Our approach to money – Jade’s Story
In the last couple of months, we as a team have been sharing with you our experiences with money and how it has helped shape how we approach money.
You will discover that none of us have been perfect (we are human after all), but we’ve found ways that didn’t work and we’re laying it all bare for you to read.
Today we are sharing my story…
“Growing up, I don’t actually feel as though my approach to money was that bad. Of course I went through a spell in my late teens/early twenties where I just spent frivolously. But generally I think I adopted pretty good behaviours early on. I am a worker, I always have been and I think I will always work hard to achieve what I want. Nothing can generally stand in my way…
I started working in hospitality when I was 15 and was earning £40 a week (at the time, I thought that was loads). I needed to save to learn to drive so most of my wages went on driving lessons. I was then gifted some money from my Grandparents (incredibly grateful) which I used to purchase a car (a 1998 Purple KA – of which I LOVED), and the remainder I used to purchase insurance on a provisional licence.
Once I passed, I was then using my wages to buy petrol and maintain my vehicle & also pay a bit of rent to stay at home. Luckily by that time I was earning a bit more money as I was able to work further away and for longer hours, which I did whilst I was at University.
I’m not embarrassed to say that I lived in my overdraft for a little bit whilst I was figuring out life. I thought I had it planned out and that I was going to be a PE teacher but that never came to be. The wind blew me down a different path and after spending so much of my teenage years heading towards this goal, I felt stuck and confused at why this didn’t happen, and I was struggling at the thought of where I was going next. Of course this bothered me but I was trying to figure out lots of things and so I shunted ‘organise my finances’ to the bottom of my priority list.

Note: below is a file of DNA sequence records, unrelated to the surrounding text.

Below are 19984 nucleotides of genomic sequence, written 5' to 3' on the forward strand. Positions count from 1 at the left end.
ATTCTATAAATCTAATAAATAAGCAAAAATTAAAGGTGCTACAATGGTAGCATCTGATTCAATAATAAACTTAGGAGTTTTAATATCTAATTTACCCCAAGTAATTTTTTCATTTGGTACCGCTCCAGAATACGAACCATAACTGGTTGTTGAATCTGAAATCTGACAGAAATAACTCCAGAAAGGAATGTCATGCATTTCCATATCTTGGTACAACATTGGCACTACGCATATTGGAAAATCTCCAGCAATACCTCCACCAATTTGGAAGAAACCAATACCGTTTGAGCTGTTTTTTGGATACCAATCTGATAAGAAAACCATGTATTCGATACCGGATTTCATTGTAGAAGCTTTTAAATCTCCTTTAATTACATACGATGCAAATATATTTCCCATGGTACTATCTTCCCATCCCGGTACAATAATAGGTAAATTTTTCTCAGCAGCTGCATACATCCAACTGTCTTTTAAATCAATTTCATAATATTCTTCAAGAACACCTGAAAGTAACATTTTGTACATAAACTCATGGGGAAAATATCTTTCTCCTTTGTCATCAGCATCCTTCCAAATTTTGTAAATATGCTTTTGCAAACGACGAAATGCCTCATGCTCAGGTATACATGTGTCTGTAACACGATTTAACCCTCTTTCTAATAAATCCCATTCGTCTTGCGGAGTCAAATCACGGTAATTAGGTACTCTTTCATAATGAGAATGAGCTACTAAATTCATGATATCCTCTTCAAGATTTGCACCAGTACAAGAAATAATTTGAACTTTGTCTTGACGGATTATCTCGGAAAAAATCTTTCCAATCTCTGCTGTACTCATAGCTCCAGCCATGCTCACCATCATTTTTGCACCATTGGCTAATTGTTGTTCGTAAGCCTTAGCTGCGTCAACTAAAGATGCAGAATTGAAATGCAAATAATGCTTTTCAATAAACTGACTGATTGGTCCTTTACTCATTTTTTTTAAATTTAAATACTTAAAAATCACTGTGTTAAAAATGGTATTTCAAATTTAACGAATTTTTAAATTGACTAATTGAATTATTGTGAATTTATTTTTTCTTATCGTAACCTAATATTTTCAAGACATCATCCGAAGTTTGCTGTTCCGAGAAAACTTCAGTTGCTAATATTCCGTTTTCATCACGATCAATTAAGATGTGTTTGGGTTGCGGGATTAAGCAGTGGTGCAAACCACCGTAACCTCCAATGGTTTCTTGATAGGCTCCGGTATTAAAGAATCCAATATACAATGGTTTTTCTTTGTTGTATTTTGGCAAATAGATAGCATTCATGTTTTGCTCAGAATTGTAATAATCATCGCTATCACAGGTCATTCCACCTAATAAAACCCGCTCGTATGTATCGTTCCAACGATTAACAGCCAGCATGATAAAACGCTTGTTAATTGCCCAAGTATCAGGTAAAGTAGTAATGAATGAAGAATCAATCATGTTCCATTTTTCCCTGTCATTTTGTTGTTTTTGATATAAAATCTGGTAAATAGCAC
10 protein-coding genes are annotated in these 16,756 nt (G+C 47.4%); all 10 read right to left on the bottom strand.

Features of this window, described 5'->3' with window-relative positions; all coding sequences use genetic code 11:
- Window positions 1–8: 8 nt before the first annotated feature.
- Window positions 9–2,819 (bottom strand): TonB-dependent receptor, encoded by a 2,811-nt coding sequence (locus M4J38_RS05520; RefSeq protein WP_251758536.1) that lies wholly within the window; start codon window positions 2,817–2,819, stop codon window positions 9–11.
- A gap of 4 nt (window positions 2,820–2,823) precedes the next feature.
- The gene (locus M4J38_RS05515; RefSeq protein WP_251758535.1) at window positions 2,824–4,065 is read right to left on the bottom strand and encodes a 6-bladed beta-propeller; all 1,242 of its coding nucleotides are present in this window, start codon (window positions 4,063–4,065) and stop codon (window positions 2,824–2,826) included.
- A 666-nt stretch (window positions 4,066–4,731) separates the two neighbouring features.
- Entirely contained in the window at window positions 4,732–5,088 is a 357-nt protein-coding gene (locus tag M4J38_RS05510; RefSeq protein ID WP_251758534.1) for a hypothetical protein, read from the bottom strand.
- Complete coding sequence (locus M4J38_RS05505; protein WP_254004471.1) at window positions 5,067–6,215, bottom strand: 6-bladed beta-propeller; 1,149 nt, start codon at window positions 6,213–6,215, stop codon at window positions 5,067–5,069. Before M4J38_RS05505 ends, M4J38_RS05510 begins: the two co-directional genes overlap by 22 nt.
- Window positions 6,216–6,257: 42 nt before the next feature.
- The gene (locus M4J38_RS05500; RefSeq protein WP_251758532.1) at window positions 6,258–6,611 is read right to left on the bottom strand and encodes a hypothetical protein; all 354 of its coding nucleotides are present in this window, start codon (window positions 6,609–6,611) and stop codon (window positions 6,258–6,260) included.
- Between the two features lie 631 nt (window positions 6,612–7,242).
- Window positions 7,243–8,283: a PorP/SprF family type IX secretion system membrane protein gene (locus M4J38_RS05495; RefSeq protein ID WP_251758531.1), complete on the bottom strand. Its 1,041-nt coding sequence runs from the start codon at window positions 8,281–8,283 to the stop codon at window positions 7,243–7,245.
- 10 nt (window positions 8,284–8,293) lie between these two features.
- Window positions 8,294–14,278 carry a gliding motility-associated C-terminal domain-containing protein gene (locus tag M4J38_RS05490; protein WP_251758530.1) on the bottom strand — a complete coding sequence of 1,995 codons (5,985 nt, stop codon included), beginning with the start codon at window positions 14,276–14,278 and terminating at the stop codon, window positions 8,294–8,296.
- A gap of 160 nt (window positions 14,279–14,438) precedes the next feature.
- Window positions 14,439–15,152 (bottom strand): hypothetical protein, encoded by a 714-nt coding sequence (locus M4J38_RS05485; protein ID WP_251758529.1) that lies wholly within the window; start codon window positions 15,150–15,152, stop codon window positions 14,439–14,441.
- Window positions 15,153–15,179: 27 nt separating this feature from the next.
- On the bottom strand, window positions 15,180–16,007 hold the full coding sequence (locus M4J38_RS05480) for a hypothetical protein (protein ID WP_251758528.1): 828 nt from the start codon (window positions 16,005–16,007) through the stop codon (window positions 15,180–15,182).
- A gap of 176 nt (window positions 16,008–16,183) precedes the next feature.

When I was 21, I landed a job as an administrator in a Chartered Financial Planning firm. This was where I started to become more aware of my spending, and budgeting also became more of a priority. Now I was nowhere near perfect at this time, and I was still living in my overdraft for a couple more years but during this time, that is where I started to learn more – and earn more.
Since then, I’ve always had contingencies. I have been putting into a pension since I was 23, I have always had some form of an emergency fund and I’m fairly conscious about what I spend. I use spreadsheets to monitor my spending, and I always put my savings away the moment I get paid each month so it’s almost like they don’t exist. My latest car I saved up to buy outright because I refuse to pay the interest companies are asking for. This meant sacrifice – a lot of it.
Now that I have been in this profession for almost 10 years, I have the advantage of knowledge, and knowledge is power so I do feel that has helped me to maintain these strong behaviours. Financial Education is so important to me and it may seem cliché to say but I wish I knew then what I know now. The beauty is that now I can share what I know and what I’ve learnt with everyone else, and more importantly, the people that I love and care for the most. This is such an honour for me as I feel this enables me to live my passion which is ultimately to help people.”